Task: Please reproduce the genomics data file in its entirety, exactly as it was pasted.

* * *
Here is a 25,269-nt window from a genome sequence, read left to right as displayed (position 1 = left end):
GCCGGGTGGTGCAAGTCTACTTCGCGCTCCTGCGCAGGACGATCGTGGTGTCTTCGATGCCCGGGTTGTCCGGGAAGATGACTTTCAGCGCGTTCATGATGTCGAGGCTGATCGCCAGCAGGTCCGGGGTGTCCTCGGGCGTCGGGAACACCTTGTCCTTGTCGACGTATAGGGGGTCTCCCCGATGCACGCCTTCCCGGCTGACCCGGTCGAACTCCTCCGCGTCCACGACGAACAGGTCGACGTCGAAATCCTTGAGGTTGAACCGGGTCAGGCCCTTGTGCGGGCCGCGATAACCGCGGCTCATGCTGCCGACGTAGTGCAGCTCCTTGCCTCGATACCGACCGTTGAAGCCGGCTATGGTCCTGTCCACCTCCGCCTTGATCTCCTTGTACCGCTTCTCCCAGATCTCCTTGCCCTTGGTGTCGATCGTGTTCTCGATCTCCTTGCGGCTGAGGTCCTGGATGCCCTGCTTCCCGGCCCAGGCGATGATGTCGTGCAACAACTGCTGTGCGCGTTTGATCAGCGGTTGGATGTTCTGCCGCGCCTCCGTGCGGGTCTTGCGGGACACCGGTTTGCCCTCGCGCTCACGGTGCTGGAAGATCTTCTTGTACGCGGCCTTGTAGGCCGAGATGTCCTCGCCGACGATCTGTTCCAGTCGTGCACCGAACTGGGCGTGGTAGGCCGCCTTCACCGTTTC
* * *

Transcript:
Here is a 25,269-nt window from a genome sequence, read left to right as displayed (position 1 = left end):
GCCGGGTGGTGCAAGTCTACTTCGCGCTCCTGCGCAGGACGATCGTGGTGTCTTCGATGCCCGGGTTGTCCGGGAAGATGACTTTCAGCGCGTTCATGATGTCGAGGCTGATCGCCAGCAGGTCCGGGGTGTCCTCGGGCGTCGGGAACACCTTGTCCTTGTCGACGTATAGGGGGTCTCCCCGATGCACGCCTTCCCGGCTGACCCGGTCGAACTCCTCCGCGTCCACGACGAACAGGTCGACGTCGAAATCCTTGAGGTTGAACCGGGTCAGGCCCTTGTGCGGGCCGCGATAACCGCGGCTCATGCTGCCGACGTAGTGCAGCTCCTTGCCTCGATACCGACCGTTGAAGCCGGCTATGGTCCTGTCCACCTCCGCCTTGATCTCCTTGTACCGCTTCTCCCAGATCTCCTTGCCCTTGGTGTCGATCGTGTTCTCGATCTCCTTGCGGCTGAGGTCCTGGATGCCCTGCTTCCCGGCCCAGGCGATGATGTCGTGCAACAACTGCTGTGCGCGTTTGATCAGCGGTTGGATGTTCTGCCGCGCCTCCGTGCGGGTCTTGCGGGACACCGGTTTGCCCTCGCGCTCACGGTGCTGGAAGATCTTCTTGTACGCGGCCTTGTAGGCCGAGATGTCCTCGCCGACGATCTGTTCCAGTCGTGCACCGAACTGGGCGTGGTAGGCCGCCTTCACCGTTTC